He just auditioned. He went on tape for us and he sent me a really nice, smart letter about him understanding what he thought the role was about. He’s just a really sensitive actor. He looks very deeply into what he’s trying to do, he’s not precious or whatever, but he really cares about what he’s doing. I think he finds something in a scene which is surprising, and that to me is the best thing about an actor. You can read a scene and think “well I think I’m supposed to be sad in this scene, so I’ll just be sad,” without really warranting that sadness. Charlie finds something more interesting in the scene that always feels truthful, and to me it’s remarkably similar to how someone like Charlotte Rampling works. Because she will find whatever feels really true in the moment of performance. Sometimes it works, sometimes it doesn’t, sometimes it’s incredible, sometimes it isn’t, but it doesn’t matter to her. She wants to find what feels authentic, and I felt like Charlie is the same. It’s really exciting to watch when you’re thinking “oh wow, what’s happening right now? I don’t really know but I’m really interested.”

How was it working with horses?

The horse was surprisingly easy. There are definitely challenges, but we had a great trainer. The horse actually becomes the most important thing on the set on those days when it’s there. No-one’s allowed to go near it, everyone’s quiet – I love that! Everyone has to wait when the shot is finished so they can calmly leave. They’re very well trained, so if you need a horse to move its leg up and down and look agitated, it’s just a cue that the horse is given by the trainer and he’ll do it. Then it gets a treat, it's as simple as that.

There's a very fateful scene with the horse which must have been difficult?

It was a very complicated shot and I was oddly devastated. I think it was exhaustion and tiredness. I had to go off into the desert and have a cry, I was completely overwhelmed. If you notice it’s all shot at dusk, so we basically had half an hour to get the shot and we had four takes at it before the sun had gone. You could feel everyone on the set just willing it to go well, and that was a lovely moment because it’s when you suddenly feel like 100 people are totally focused on trying to get something right.

As a director I guess you need a sense that you can take command of a situation, and step in and be decisive if necessary?

I think decisive is the word. There are lots of different ways that people direct. Some of them shout and scream, some people manipulate, some people are quiet, but in the end you have to be able to make the decisions. When things go wrong it’s when the director can’t make a decision, and can’t say “this is what we should do”. For me that’s what it’s about. I think people would say I’m quite a calm, relaxed person on the set, and I try to be nice and have a good environment, but when something comes up you have to be like “yeah, I think this is the way to do it”. On this there were 150 people waiting for you to decide what you’re going to do, and there’s a lot of pressure. The sun goes down, you’ve run out of time, the actor’s late or a scene just isn’t working. You have to make those quick decisions and say “I think this is alright, we’ve got this, we can move on”.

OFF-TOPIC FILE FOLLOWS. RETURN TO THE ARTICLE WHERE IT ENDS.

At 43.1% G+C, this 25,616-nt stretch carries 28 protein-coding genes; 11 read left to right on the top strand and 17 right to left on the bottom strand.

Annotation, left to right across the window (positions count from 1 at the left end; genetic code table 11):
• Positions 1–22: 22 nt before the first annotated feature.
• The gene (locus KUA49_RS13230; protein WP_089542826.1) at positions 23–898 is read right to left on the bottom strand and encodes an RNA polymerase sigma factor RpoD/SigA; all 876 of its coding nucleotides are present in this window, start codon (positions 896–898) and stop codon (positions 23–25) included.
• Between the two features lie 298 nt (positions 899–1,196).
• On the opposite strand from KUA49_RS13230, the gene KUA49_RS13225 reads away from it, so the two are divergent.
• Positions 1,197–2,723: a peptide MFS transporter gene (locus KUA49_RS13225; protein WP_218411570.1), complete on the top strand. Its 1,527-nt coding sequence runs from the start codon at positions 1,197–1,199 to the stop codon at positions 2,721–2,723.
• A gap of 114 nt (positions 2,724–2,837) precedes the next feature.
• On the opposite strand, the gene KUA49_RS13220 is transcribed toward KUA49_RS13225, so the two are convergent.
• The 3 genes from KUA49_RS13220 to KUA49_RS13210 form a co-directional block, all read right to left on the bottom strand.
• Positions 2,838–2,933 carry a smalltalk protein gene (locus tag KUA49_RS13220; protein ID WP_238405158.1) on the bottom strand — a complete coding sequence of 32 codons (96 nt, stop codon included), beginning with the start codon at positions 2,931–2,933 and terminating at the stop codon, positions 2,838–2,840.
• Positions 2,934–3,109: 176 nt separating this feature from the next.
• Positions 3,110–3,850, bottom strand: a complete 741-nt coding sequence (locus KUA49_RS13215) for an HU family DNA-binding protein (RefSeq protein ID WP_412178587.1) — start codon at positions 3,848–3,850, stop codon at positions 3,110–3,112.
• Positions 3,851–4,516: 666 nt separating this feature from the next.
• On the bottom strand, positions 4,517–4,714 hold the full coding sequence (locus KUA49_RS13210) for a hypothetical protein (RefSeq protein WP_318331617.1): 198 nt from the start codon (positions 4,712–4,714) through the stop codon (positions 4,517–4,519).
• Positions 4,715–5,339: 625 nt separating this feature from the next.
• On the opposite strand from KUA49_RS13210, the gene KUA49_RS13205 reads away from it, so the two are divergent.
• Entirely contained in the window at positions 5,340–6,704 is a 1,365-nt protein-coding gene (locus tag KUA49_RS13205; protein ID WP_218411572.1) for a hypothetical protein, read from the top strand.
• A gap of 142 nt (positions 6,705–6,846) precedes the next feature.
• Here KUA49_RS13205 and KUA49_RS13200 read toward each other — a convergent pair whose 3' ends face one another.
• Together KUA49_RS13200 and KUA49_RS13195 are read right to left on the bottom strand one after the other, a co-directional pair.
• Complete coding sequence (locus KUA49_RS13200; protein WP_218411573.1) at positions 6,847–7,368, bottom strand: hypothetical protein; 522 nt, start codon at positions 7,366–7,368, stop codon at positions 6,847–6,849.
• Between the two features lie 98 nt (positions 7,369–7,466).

Presumably you have to find a balance between decisiveness and letting too many other ideas from the Director of Photography, the assistant director or whoever sway your thinking?

It’s really tricky. If you go down a path you don’t really believe in, there’s no point. I want my sets to be friendly, enjoyable places where people have fun, and then sometimes you realise that people are having too much fun. Then suddenly the job’s not getting done and you have to be like “ok, now we need to do the work”.

Could you make a film like Weekend in Hollywood? (pictured above, Chris New and Tom Cullen in Weekend).

Maybe you could now. It’s weird, when I made that film, I couldn’t get it funded. It took so long, and it only cost £65,000, and people were saying “no-one’s going to want to see this”, and then it did pretty well for what it is, especially in America. I think times have changed now, and with Call Me by Your Name and Moonlight, those kind of stories can get seen more. But I think it’s always a challenge to make those kind of films, especially in Hollywood. There are very interesting independent films being made but on the whole it’s very safe.

Was it important to you to make films about gay relationships at that stage in your career?

I suppose I was very angry at that time in my life about a lot of things. It was only 2011, but it was a different time than it is now in terms of the acceptance of gay relationships. I was annoyed that I hadn’t seen those kind of stories on the screen and I was annoyed that there didn’t seem to be a realistic depiction of that kind of life, so it felt important at the time. I remember at the time making that and thinking “but I don’t always want to do gay themed stories”, I knew that was never my intention. It was “what do I think is important to me at this time?”, and that was what was important to me at that time.

Before you found your way in the business, what did you see happening to yourself as a filmmaker?

I thought I’d never be able to do it, that’s the truth of it. I don’t come from a background where my family are in anything creative, they’re not in creative industries at all, so it felt like a completely alien world to me. I didn’t study film, at Newcastle University I did History, and it was only when I left there that I thought ok, I’m going to try and start working in the industry. Even then I knew I wanted to direct, but I just thought how do you do it? Am I even going to be capable of doing it? It took me a good 10 years to get the courage just to make a short film. It was almost like I didn’t want to say to people I want to do it, in case I couldn’t do it, but finally I tried and thought “ok this is alright”, and I slowly built up my confidence. But I never thought I’d be able to stand on a set and have 100 people around me, and I never thought I’d be able to stand on a stage and do a Q&A. I thought that sounded like the worst thing I could possibly imagine. And then you start doing it and you think “oh yeah ok, I can do it, it’s not too bad”.

And finally... you're about to shoot the TV adaptation of Ian McGuire's novel The North Water for BBC Two. How scary is that?

It’s terrifying and fascinating, and the more I think about it the more terrifying it is. It’s an incredibly challenging project for numerous reasons. It’s set on an 1850s whaling ship in the Arctic, and I’m trying to do it as authentically as I can so we’re not shooting in the studio, we’re shooting on the sea and in the ice. Where we’re shooting is like minus 35 at the moment, so there’s a lot of complications and difficulties, but I loved the book when I read it and I think it could be something really special.

  • Lean on Pete is in cinemas on 4 May